A Kiwi man's dream to establish a shark sanctuary the size of Mexico has been realised in the Cook Islands.
On December 12, the Cook Islands declared its 1997 million square kilometre Exclusive Economic Zone (EEZ) a sanctuary for sharks and rays - the largest in the world and with the toughest shark conservation regulations to date.
The sanctuary is the product of an 18-month grassroots campaign led by Auckland-born Stephen Lyon, a marine scientist and founder of the Rarotonga-based NGO the Pacific Islands Conservation Initiative (PICI).
Manta rays, close to the heart of every diver, are at risk of extinction. The time is now to protect them! If you take a PADI course in 2013 you can choose the Project AWARE limited edition manta ray card and make a donation to help protect manta rays.
FACT: Manta ray catch has nearly quadrupled in seven years according to the Food and Agriculture Organization (FAO).
As we turn the page on 2012, we celebrate what we’ve achieved this year and take a look at your ocean wishes for the future. With a movement of AWARE divers one million strong - we’ll continue to elevate solutions for the ocean worldwide.
In Miami, the world’s leading plastics associations launched a Progress Report on the Global Declaration of the Plastics Associations for Solutions on Marine Litter originally announced in March 2011 at the 5th International Marine Debris Conference.
Asia and Pacific nations agreed at a meeting in the Philippines on Wednesday to take steps to protect whale sharks in a victory for the world's largest fish, officials said.
Western and Central Pacific Fisheries Commission nations agreed that tuna fishers must stop setting their nets around the vulnerable giants in order to catch smaller fish that gather underneath them, said Palau fishing official Nanette Malsol.
As of the DEMA Show in Las Vegas, Nevada, USA, 38 new 100% AWARE partners do! Many dive professionals support ocean protection but 100% AWARE dive centers and instructors are also committed to ocean protection in an extra special way. They make a donation on behalf of their dive students for each certification – all to support a clean, healthy ocean planet.
A shark that swam from New Zealand to Fiji has returned home for Christmas, rounding off an 11,300km odyssey and amazed the scientists who tracked her journey.
In May, "Carol" became the first mako shark in New Zealand waters to be tracked with a satellite "spot" tag, under a Niwa research project funded by the Ministry for Primary Industries and Nova-Southeastern University in Florida.
Scientists watched in amazement as she set off for the Pacific Islands, only to change her mind halfway and turn back for a two-month stay near Ninety Mile Beach.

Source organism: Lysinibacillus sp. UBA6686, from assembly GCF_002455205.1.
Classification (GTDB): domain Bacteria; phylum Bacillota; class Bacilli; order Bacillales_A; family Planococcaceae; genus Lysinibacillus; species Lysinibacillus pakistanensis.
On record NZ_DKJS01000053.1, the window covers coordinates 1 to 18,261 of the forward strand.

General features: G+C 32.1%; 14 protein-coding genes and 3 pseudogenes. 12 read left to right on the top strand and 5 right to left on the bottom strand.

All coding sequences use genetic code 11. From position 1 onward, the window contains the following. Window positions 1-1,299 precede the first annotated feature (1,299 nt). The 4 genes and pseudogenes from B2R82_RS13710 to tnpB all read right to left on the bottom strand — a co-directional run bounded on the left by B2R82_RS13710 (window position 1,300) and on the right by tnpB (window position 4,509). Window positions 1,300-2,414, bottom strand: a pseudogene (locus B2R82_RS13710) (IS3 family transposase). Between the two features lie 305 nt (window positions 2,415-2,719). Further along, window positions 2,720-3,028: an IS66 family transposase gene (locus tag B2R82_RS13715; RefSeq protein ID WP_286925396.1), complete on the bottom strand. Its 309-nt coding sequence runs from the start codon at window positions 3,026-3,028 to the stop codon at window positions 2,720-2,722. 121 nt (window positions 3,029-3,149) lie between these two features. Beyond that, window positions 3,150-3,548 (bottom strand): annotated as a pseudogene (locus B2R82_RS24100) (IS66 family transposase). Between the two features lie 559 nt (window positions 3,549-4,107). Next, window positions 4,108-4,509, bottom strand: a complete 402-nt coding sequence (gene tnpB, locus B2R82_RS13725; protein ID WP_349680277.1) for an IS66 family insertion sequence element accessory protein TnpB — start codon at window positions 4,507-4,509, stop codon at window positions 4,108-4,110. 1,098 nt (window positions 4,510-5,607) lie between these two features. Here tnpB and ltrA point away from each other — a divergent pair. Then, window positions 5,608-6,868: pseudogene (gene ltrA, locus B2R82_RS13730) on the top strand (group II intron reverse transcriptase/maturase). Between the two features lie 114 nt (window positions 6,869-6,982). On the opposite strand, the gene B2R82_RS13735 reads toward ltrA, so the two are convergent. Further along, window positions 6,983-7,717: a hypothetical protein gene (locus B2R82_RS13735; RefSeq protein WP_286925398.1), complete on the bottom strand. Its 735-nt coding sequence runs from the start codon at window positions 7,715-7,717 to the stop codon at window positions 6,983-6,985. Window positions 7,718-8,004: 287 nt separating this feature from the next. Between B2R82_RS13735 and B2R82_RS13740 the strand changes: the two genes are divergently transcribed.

Conservation groups are celebrating today’s European Parliament vote to close loopholes in the European Union ban on shark finning (slicing off a shark’s fins and discarding the body at sea), the culmination of six years of campaigning and debate.
Members of the European Parliament voted overwhelmingly in favor of the European Commission’s proposal to impose the best practice for finning ban enforcement: a prohibition on removing shark fins at sea. The measure faced formidable opposition from representatives of Spain and Portugal, Europe’s leaders in catch of oceanic sharks.
Fishing nations at the annual meeting of the International Commission for the Conservation of Atlantic Tunas (ICCAT) reached consensus on just one of seven proposals for action on sharks. By the end of the eight-day meeting today, ICCAT Parties could only agree to report next year on their compliance with existing shark measures. Proposals to establish ICCAT limits on shortfin mako and porbeagle failed, as did efforts to change existing measures on oceanic whitetip sharks and shark finning (slicing off a shark’s fins and discarding the body at sea).
Are the planet’s oceans doomed to become its waste bin? Marine litter – plastics, wood, metal, rubber, paper and other debris – from human activity continues to invade and pollute oceans and seas, posing a serious threat to the coastal and marine environment worldwide.
Project AWARE turned 20 this October – that’s when we received the official nonprofit charity status. And we’re kicking off the celebration with you. First stop? The DEMA Show 2012 from 14-17 November in Las Vegas, Nevada, USA. If you're a dive professional attending the show, stop by and help launch the next decade of ocean protection. We can’t do it without you!
Step Inside the Photo Booth – Say cheese! The 20 year celebration begins by asking you to share your views on ocean protection. What does it mean to you to have a clean, healthy ocean planet?
We’re on the brink of a decision. Our long journey and battle to improve European shark conservation policies is coming to an end as the final debate on the EU shark finning regulations and final plenary vote are scheduled to take place later this month.
Scientists have witnessed a “promising” recovery in the coral reefs around the Maldives, a recent survey has revealed.
The results show that some reefs now have more live coral cover than before the catastrophic El Niño bleaching event in 1998, which killed 95 percent of the country’s reefs – a key attraction for foreign tourists.